She might not have felt like it was convenient for her at the time. Embracing hip hop culture (which — to be clear — she never even did well) went hand in hand with the other parts of her rebel image that became super central to her, like weed and sex. She got a lot of shit for this from the mainstream — shit about her being crude or immature. And to be clear, that shit was racialized. Many people lamented the loss of folky, songwriter Miley, and balked at the “new” Miley which they found depraved, and their criticisms of her and her friends were explicitly racist, or thinly-veiled. I bet for her, at the time, she thought of herself as someone in a subculture, in a minority. I bet she didn’t think she was “benefitting” from Black culture.

But no matter the shit she got, it never came with consequences. Mostly she got people talking about her. She got youtube views. She got money. And most importantly, for her, she got to be Miley Cyrus and not Hannah Montana, which she had been actively trying to be for 5 years (since she released her album Meet Miley Cyrus, uch that was a gr8 album). And now (I type, as I continue to psychoanalyze a woman I’ve never met) what’s important for her is to once again recreate her image completely.

The only piece she is holding onto is the one that still serves her — the activist Miley. The awakening of the past four years also meant a political awakening too, and that’s a piece of her persona that, especially through her foundation, she maintains. I mean, go for it. But given how little she seems to understand the dynamics of our society, it’s no surprise that many are skeptical about any work she will do.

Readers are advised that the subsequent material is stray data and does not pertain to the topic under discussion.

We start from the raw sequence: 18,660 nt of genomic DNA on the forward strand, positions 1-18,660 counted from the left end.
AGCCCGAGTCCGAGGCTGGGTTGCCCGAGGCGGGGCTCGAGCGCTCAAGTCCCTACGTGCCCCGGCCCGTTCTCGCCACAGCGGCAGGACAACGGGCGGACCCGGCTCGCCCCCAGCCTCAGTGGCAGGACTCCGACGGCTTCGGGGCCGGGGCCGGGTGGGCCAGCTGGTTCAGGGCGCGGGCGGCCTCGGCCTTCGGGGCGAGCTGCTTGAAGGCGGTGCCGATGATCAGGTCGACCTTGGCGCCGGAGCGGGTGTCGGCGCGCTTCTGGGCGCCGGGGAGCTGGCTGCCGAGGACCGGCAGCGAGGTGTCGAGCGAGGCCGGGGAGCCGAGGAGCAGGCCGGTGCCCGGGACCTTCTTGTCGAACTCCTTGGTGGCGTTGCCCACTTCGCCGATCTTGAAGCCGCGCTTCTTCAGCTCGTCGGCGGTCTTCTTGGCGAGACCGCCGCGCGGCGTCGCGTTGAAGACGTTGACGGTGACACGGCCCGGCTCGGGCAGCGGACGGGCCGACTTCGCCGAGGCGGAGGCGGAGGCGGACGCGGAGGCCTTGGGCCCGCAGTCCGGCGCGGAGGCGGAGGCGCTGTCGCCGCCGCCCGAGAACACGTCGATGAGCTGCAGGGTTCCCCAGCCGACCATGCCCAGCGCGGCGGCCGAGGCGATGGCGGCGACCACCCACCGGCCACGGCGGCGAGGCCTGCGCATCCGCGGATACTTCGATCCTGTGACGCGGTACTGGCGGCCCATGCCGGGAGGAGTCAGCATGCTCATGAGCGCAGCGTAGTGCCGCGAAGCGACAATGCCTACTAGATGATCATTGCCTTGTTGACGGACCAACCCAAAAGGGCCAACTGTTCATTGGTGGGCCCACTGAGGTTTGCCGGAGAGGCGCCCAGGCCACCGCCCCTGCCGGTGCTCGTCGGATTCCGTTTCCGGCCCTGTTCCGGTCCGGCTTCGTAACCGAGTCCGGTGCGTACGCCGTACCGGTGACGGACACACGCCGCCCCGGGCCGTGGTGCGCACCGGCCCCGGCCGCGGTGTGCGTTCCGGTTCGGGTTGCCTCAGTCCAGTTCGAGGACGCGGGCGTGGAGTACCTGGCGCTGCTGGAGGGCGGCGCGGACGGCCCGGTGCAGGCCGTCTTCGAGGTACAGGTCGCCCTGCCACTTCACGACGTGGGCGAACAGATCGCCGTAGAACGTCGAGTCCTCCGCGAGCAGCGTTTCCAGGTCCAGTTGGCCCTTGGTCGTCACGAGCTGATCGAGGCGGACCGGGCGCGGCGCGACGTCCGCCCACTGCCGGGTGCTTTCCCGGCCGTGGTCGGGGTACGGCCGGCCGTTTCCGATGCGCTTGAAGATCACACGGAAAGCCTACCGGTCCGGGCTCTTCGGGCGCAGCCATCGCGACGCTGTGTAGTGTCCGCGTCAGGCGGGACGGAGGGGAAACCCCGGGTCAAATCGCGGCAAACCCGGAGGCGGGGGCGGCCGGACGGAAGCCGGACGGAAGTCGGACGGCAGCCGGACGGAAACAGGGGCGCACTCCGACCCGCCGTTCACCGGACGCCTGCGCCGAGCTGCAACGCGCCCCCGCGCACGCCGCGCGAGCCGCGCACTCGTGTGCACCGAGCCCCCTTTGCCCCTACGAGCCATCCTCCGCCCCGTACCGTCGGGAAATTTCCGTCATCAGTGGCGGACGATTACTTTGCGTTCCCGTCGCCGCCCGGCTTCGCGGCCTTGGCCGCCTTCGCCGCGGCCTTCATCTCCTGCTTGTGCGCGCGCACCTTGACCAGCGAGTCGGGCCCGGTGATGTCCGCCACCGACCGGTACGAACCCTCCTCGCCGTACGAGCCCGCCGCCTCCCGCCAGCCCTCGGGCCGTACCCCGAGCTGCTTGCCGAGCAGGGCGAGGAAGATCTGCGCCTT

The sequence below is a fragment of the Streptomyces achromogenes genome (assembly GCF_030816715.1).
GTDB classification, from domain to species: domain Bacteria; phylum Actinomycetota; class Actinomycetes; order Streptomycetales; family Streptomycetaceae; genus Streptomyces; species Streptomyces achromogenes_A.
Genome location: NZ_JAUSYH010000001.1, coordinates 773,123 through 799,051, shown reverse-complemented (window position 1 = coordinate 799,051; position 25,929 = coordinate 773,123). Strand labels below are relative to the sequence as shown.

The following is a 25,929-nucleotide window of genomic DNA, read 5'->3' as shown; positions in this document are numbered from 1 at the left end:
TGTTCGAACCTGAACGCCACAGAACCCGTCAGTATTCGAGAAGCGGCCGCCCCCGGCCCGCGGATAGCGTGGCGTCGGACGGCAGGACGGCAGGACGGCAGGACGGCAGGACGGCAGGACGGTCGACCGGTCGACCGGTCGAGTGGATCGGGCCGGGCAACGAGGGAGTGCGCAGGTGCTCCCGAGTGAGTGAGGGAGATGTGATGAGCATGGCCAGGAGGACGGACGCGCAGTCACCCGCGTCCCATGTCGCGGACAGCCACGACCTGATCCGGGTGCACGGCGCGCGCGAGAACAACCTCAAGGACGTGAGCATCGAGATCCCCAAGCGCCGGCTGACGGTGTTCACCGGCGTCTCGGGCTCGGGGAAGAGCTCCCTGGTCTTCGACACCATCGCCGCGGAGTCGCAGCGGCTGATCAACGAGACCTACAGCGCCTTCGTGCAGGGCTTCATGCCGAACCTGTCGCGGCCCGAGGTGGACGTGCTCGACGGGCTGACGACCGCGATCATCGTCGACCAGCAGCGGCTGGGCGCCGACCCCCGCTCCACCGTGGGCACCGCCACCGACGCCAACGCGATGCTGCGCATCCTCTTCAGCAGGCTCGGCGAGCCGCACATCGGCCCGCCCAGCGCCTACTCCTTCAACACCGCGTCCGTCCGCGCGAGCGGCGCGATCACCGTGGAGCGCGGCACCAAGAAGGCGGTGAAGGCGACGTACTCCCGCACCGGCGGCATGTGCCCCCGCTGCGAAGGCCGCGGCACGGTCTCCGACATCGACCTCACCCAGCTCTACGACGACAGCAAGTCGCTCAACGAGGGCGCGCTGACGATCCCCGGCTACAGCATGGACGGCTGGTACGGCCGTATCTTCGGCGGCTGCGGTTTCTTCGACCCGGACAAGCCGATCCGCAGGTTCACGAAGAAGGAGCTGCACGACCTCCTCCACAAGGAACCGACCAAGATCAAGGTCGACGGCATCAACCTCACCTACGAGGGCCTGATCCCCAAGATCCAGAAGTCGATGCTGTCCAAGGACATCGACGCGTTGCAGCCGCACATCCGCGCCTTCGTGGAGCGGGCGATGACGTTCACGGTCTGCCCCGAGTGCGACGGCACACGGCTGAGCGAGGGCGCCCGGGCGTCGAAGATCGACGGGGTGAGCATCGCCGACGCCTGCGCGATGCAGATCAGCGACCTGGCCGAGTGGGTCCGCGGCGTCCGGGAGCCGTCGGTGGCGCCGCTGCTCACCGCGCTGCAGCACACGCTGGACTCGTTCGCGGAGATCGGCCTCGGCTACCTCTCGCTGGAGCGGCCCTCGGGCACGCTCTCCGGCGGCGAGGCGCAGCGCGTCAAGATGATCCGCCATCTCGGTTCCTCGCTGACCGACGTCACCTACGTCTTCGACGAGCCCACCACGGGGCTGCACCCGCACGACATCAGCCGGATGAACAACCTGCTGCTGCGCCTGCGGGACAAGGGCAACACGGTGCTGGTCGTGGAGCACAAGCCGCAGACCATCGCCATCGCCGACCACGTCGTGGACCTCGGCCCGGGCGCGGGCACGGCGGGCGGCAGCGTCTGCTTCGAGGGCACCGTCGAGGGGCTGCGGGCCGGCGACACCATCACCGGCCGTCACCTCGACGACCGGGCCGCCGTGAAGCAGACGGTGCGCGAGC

The trajectory of Miley’s career has a lot to teach us about how and why celebrities craft the personas that they do (and I didn’t even talk about her entire Disney phase or acting career — there’s so much there, too!). I am curious to listen to this new album. “Malibu,” the lead single, is catchy, but it’s incredibly thin and uninteresting, and reminds me too much of freshman year open mics. And do you think it’s time for me to give up hope that Miley will come out with a personal essay (a real one — not on the Notes app) about cultural appropriation, privilege, and the beauty of hip hop? Also, how hard do you think I should try to make a “best of both worlds” joke somewhere in here? Yeah, I thought so. Nvm.

The B-Sides Playlist of the Week

This week’s playlist encompasses a few of Miley’s sonic influences throughout her career, including what she’s tried (successfully or not) to accomplish.

“Blame it on You,” Charli XCX — For real, there’s gotta be a Charli XCX B-Side soon. Her new album is fcking amazing and showcases her talent as a songwriter, artist, and collaborator. The future of pop music sounds like Charli.

“Karen Don’t Be Sad,” Miley Cyrus — This song is from Miley’s project “Miley Cyrus & her Dead Petz,” an album that came to be as her hippie/ druggie persona was waxing and her hip hop persona waning. It’s a fascinating in-between moment for her. This song is incredibly sweet and earnest.

“It’s Sunny,” TLC — Why aren’t we talking more about TLC’s new album?? A few years ago, the “T” and the “C” raised money on kickstarter to make this album, and it’s wonderful. This song samples “September” to make for an incredibly sunny experience.

“Get Up,” Mary Mary — I actually re/found this song when I was looking into the girl group G.R.L. and listening to their song “Lighthouse.” They wrote the song for one of their members, Simone, who died by suicide a few years ago. Years before that, Simone was in the music video for this song, “Get Up,” which is a supah fun inspirational jam.

“Spice Girl,” Aminé — Speaking of hip hop and of Charli XCX, this guy was one of the many featured in her now-iconic video “Boys.” Another reason to love him? On his Jimmy Fallon performance, he rewrote one of his last verses to be a criticism of 45, saying “9/11, a day that we never forgetting / 11/9, a day that we always regretting” and “You can never make America great again / All you ever did was make this country hate again.” It’s pretty awesome to watch.